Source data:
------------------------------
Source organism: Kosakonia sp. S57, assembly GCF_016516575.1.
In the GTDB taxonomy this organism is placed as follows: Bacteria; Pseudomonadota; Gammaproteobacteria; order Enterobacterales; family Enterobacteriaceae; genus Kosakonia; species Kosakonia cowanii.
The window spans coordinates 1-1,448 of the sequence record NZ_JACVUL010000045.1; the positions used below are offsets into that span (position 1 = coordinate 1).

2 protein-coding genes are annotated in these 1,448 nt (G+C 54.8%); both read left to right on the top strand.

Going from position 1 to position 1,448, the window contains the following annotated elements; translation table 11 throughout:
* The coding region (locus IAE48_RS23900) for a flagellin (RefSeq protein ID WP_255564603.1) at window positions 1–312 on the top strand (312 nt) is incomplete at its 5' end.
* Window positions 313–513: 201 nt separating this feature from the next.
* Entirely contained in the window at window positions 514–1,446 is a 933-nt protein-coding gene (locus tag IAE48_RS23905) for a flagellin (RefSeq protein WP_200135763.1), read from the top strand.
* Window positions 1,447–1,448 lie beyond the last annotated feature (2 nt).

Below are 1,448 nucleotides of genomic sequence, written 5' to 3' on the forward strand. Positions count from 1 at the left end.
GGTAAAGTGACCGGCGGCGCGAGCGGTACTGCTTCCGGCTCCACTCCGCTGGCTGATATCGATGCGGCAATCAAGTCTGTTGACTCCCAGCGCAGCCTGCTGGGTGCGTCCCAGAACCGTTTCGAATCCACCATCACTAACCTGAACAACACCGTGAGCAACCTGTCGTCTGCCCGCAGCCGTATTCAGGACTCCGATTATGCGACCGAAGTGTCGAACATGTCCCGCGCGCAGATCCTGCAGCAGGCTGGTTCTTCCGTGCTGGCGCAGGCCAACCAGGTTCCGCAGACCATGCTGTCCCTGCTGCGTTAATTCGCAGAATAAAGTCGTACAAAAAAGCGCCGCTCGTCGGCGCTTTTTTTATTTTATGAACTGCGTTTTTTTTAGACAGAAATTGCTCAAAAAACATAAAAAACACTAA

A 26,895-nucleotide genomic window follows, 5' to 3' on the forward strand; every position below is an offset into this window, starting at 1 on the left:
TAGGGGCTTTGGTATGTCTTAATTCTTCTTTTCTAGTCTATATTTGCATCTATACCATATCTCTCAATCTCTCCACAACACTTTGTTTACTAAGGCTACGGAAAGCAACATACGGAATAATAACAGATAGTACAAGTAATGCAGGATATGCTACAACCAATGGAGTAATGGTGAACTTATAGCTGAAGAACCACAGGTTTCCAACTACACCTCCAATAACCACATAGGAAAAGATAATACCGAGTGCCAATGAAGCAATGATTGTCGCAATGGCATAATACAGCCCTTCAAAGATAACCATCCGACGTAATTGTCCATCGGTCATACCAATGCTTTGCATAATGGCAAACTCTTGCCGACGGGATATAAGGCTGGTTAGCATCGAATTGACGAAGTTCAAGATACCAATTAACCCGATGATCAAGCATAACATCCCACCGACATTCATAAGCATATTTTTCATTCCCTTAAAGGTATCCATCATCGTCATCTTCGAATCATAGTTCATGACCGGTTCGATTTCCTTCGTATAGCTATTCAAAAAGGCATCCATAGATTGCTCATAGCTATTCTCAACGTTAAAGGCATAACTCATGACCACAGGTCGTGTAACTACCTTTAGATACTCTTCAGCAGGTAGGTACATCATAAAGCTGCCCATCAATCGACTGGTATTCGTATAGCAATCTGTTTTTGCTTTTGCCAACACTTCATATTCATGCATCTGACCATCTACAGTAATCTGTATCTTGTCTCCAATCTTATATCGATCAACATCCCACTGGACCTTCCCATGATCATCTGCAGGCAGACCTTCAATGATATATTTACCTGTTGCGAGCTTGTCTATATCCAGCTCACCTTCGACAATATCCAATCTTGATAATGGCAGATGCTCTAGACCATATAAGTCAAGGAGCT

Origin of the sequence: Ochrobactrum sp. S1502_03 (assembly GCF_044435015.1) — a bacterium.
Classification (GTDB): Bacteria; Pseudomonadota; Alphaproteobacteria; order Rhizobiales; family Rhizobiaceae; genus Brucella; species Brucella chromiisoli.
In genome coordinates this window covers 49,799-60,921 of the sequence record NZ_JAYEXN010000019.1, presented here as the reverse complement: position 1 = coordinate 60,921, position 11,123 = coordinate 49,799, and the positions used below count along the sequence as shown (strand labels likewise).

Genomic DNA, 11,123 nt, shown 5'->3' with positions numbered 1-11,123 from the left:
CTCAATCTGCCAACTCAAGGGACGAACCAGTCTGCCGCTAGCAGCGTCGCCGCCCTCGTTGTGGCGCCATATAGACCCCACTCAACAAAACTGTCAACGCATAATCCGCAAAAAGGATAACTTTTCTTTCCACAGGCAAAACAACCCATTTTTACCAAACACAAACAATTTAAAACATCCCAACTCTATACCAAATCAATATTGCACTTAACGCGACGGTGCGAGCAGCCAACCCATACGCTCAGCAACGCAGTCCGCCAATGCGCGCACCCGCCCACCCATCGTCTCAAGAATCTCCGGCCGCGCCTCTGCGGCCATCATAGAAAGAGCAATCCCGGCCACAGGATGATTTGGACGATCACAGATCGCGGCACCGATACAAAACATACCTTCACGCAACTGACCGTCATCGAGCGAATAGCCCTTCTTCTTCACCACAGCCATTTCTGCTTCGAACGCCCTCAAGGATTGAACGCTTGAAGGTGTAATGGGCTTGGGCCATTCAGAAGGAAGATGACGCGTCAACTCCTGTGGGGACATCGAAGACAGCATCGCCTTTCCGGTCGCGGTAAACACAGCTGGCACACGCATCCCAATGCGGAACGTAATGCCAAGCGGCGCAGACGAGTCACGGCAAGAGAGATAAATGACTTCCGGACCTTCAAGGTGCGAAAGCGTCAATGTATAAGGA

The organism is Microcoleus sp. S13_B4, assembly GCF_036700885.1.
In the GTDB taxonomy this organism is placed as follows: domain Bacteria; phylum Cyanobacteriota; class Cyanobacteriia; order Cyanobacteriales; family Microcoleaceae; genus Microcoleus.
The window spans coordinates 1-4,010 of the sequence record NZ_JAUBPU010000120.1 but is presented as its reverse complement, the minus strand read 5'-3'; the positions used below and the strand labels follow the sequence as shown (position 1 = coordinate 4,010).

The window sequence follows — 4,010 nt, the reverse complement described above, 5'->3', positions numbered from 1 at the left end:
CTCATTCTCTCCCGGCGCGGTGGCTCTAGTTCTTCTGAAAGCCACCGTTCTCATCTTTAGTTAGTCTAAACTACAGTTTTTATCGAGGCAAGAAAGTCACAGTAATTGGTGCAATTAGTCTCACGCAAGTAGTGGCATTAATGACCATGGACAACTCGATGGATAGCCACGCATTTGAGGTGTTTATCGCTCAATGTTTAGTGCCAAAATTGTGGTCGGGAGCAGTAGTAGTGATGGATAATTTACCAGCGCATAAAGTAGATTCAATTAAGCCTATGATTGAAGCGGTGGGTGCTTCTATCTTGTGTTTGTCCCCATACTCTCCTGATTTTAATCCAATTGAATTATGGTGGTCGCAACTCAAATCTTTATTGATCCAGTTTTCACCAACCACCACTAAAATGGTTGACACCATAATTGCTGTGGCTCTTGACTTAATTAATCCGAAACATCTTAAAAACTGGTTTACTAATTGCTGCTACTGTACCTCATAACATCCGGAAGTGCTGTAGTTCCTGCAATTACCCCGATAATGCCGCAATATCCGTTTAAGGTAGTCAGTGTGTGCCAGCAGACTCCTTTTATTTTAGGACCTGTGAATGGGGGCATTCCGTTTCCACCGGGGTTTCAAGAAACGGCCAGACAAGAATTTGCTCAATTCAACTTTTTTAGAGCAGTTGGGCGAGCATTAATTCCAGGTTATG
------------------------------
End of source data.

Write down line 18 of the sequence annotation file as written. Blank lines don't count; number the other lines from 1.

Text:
CTCAATCTGCCAACTCAAGGGACGAACCAGTCTGCCGCTAGCAGCGTCGCCGCCCTCGTTGTGGCGCCATATAGACCCCACTCAACAAAACTGTCAACGCATAATCCGCAAAAAGGATAACTTTTCTTTCCACAGGCAAAACAACCCATTTTTACCAAACACAAACAATTTAAAACATCCCAACTCTATACCAAATCAATATTGCACTTAACGCGACGGTGCGAGCAGCCAACCCATACGCTCAGCAACGCAGTCCGCCAATGCGCGCACCCGCCCACCCATCGTCTCAAGAATCTCCGGCCGCGCCTCTGCGGCCATCATAGAAAGAGCAATCCCGGCCACAGGATGATTTGGACGATCACAGATCGCGGCACCGATACAAAACATACCTTCACGCAACTGACCGTCATCGAGCGAATAGCCCTTCTTCTTCACCACAGCCATTTCTGCTTCGAACGCCCTCAAGGATTGAACGCTTGAAGGTGTAATGGGCTTGGGCCATTCAGAAGGAAGATGACGCGTCAACTCCTGTGGGGACATCGAAGACAGCATCGCCTTTCCGGTCGCGGTAAACACAGCTGGCACACGCATCCCAATGCGGAACGTAATGCCAAGCGGCGCAGACGAGTCACGGCAAGAGAGATAAATGACTTCCGGACCTTCAAGGTGCGAAAGCGTCAATGTATAAGGA